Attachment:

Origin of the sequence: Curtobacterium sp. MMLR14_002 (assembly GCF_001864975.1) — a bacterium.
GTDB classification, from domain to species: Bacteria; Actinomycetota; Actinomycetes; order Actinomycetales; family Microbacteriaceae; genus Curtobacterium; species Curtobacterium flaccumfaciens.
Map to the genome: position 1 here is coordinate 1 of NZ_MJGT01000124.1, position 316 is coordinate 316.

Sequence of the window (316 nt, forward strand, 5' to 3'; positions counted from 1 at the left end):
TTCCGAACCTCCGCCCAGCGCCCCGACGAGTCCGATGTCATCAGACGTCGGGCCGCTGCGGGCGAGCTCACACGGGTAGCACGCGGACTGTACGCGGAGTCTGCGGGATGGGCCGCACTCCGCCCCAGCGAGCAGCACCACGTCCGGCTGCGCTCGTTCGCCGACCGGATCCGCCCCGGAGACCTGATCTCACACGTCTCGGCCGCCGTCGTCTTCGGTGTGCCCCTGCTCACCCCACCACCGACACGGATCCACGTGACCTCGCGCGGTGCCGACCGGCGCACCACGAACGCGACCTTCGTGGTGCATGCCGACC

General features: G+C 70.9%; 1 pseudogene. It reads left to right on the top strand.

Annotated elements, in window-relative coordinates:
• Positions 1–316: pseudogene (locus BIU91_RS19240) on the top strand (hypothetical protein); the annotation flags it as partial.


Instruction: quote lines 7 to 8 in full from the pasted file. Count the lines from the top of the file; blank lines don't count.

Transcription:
Annotated elements, in window-relative coordinates:
• Positions 1–316: pseudogene (locus BIU91_RS19240) on the top strand (hypothetical protein); the annotation flags it as partial.